Posted by Kathy on January 16th, 2020  |  Comments Off on Old School Shrimp Melts |  Posted in Dishing with Kathy Casey Blog, Kathy Casey, KOMO Radio, Recent Posts, Recipes, seafood

Easy Protein Snacks

These days, healthy eating has become a top trend across the country – and it’s no surprise why. Incorporating high-protein foods into your diet has so many health benefits.

It can help you maintain weight loss, boost your energy levels, and support strong muscles and bones.

And lucky for us – there are tons of protein packed, d’lish options that not only taste great, but are easy to make and totally portable.

My go-to snack are Energy Nut Balls – chock full of dates, sesame seeds, cacao nibs, and nuts. No baking required! It’s the perfect grab-and-go bite that keeps you feeling full and energized. You can even customize it with your favorite ingredients – nut butter, a drizzle of honey, goji berries or oats. Get creative with it! I love to roll mine in coconut flakes for an added crunch.

Or how about roasted chickpeas – tossed in olive oil, seasonings, and baked until crunchy perfection. These healthy legumes are packed with fiber.

So get snacking! Happy cooking everyone.
-Kathy

Coconut Lime Cashew Energy Balls
These are also delicious when made with lemon – or try a combo of both lemon and lime!

Makes: 24 balls
Prep Time: 20 minutes

Ingredients:
3/4 cup dried apricots
1/4 cup freshly squeezed Sunkist® Lime juice
2 tablespoons hot water
1 tablespoon Sunkist® Lime zest
1 teaspoon ground turmeric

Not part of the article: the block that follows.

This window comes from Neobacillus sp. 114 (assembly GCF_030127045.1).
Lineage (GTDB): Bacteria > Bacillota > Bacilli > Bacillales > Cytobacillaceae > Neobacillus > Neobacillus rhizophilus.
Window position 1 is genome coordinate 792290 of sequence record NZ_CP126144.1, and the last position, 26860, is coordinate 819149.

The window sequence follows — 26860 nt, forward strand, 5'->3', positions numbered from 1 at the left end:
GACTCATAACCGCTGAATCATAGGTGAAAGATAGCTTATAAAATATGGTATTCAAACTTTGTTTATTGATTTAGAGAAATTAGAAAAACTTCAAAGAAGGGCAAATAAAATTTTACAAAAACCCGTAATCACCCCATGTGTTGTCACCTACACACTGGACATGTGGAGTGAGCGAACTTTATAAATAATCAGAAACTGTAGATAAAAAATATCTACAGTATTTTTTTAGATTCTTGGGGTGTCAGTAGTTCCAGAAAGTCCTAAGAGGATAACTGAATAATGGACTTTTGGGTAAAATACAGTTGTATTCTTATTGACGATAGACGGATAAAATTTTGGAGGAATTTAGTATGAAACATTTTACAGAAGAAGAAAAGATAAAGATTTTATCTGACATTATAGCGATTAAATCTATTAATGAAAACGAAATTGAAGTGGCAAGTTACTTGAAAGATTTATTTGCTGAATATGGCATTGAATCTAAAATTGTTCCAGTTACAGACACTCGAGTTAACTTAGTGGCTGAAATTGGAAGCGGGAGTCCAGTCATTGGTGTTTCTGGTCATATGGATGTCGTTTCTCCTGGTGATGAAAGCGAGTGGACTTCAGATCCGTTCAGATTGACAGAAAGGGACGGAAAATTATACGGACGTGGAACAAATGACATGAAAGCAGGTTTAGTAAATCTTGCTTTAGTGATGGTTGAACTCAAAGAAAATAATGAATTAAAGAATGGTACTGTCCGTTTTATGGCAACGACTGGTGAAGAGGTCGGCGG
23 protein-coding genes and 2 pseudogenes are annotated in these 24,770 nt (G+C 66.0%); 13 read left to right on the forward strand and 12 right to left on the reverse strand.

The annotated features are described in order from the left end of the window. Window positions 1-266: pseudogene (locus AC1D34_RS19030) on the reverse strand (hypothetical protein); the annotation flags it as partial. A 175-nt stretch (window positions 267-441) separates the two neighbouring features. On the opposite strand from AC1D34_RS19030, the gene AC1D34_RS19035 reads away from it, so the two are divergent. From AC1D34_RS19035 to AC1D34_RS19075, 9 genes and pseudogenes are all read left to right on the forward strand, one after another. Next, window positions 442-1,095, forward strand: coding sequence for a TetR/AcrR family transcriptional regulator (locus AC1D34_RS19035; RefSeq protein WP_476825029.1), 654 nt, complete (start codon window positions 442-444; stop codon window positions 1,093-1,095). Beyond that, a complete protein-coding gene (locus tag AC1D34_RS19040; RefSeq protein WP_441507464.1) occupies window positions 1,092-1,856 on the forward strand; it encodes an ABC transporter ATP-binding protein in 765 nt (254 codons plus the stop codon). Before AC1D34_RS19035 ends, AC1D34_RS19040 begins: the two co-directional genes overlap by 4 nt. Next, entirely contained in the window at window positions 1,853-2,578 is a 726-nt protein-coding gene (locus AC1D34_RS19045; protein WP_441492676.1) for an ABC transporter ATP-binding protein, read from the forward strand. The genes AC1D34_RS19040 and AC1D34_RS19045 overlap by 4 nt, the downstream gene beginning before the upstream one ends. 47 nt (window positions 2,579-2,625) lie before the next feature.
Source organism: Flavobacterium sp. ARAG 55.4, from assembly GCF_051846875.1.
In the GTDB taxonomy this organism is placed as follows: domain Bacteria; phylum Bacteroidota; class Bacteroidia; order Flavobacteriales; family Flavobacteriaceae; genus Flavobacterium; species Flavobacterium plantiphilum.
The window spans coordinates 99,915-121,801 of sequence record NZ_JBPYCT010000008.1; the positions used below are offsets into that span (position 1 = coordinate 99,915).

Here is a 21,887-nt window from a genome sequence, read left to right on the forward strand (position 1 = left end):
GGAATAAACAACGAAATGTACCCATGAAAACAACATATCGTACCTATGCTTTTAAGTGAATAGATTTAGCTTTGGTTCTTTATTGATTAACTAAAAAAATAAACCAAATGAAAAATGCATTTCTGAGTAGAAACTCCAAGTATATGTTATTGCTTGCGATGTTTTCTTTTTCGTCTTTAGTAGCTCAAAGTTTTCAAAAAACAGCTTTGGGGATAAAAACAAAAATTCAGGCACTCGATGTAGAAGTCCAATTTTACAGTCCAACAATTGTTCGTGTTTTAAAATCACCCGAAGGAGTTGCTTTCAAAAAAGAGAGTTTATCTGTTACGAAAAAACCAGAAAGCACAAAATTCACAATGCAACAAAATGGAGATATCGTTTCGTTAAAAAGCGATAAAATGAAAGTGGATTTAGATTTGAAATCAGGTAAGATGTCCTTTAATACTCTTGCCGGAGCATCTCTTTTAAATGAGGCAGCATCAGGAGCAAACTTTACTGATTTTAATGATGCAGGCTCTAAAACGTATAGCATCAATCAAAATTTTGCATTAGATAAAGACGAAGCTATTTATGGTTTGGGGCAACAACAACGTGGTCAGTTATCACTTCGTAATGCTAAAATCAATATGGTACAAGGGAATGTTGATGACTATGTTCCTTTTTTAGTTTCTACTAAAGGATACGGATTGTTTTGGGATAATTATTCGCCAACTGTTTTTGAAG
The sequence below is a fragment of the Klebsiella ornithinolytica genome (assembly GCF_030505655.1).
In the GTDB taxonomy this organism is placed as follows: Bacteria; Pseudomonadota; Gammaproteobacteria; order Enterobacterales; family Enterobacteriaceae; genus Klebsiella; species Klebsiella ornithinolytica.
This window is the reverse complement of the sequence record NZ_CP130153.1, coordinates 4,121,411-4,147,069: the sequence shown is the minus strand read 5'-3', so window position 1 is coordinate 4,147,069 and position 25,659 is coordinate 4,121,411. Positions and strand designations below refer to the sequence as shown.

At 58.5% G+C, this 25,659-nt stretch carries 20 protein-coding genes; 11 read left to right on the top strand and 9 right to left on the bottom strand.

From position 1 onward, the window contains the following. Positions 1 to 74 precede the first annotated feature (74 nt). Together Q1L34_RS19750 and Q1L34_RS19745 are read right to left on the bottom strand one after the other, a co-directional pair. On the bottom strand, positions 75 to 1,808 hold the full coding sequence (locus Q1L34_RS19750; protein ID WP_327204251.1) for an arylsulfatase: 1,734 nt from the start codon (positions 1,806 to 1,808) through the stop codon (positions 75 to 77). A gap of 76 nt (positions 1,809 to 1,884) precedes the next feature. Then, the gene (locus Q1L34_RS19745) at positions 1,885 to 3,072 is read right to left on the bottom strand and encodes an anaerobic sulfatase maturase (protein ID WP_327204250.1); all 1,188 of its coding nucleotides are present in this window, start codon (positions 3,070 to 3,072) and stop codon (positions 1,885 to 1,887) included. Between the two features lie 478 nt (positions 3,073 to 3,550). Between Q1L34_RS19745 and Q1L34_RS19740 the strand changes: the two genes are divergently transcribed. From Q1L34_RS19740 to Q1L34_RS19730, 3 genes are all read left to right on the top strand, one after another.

1 teaspoon minced fresh ginger
1 cup gluten free rolled oats
2 tablespoons ground flax seed
3 tablespoons coconut oil, melted
1 1/2 cups unsweetened flake coconut
1 cup raw cashews
1/2 cup pumpkin seeds (pepitas)
———————————————
1/4 cup desiccated coconut, for rolling

Directions:
Tear the apricots and put in a small bowl and toss with the lime juice and hot water, press the apricots into the liquid with a fork. Let soak for 10 minutes.

Place the apricot mixture and liquid, zest, turmeric, ginger, oats, flax seed, and coconut oil in a food processor and process until mixture just comes together.
Add the flake coconut, cashews and pumpkin seeds and pulse until seeds are broken down and chopped into the mixture.

Portion the mixture into heaping tablespoons and roll into balls, then roll in desiccated coconut to coat.
Store refrigerated for up to 2 weeks. Bring to room temperature before enjoying.

Recipe by Kathy Casey Food Studios® for Sunkist®

Posted by Kathy on January 9th, 2020  |  Comments Off on Easy Protein Snacks |  Posted in Dishing with Kathy Casey Blog

Recharge with Green Smoothies!

Non-stop holiday parties and overindulging have you feeling a little sluggish? Recharge with Green Smoothies! They are the perfect way to detox your body and ramp up your energy.

Store-bought juices and smoothies might taste d’lish…but they can be super high in calories and sugar, which kind of defeats the purpose.

Try my favorite homemade Green Smoothie instead! Tear up 2 large leaves of organic Kale and toss in a blender. Then add 1/2 a banana and a tiny touch of honey or maple syrup, and some unsweetened coconut or almond milk. Add in a scoop of ice and blend it up until totally smooth and brilliant green! Looking for something a little creamier? Try my Jump Start Smoothie!

You can also jazz up your smoothie with matcha powder, flax seeds, goji berries, or even almond butter for an added energy and protein boost.

Try it as a meal replacement for a few days and you’ll be recharged in no time at all.
-Kathy

Jump-Start Smoothie
Makes 1 serving

1/2 cup frozen fruits or fresh fruits
1/2 cup fat-free plain Greek yogurt
2 Tbsp agave nectar (or sub honey for another all natural sweetener)
1/2 cup ice cubes
1/2 – 1 tsp flax seed (the more seeds – the more “texture”)
1 cup spinach (a heaping handful)
Splash of almond milk, optional

Place ingredients in the order above and blend until smooth. Enjoy your healthy start to a great day!

Posted by Kathy on January 2nd, 2020  |  Comments Off on Recharge with Green Smoothies! |  Posted in Dishing with Kathy Casey Blog, Kathy Casey, KOMO Radio, Recent Posts, Recipes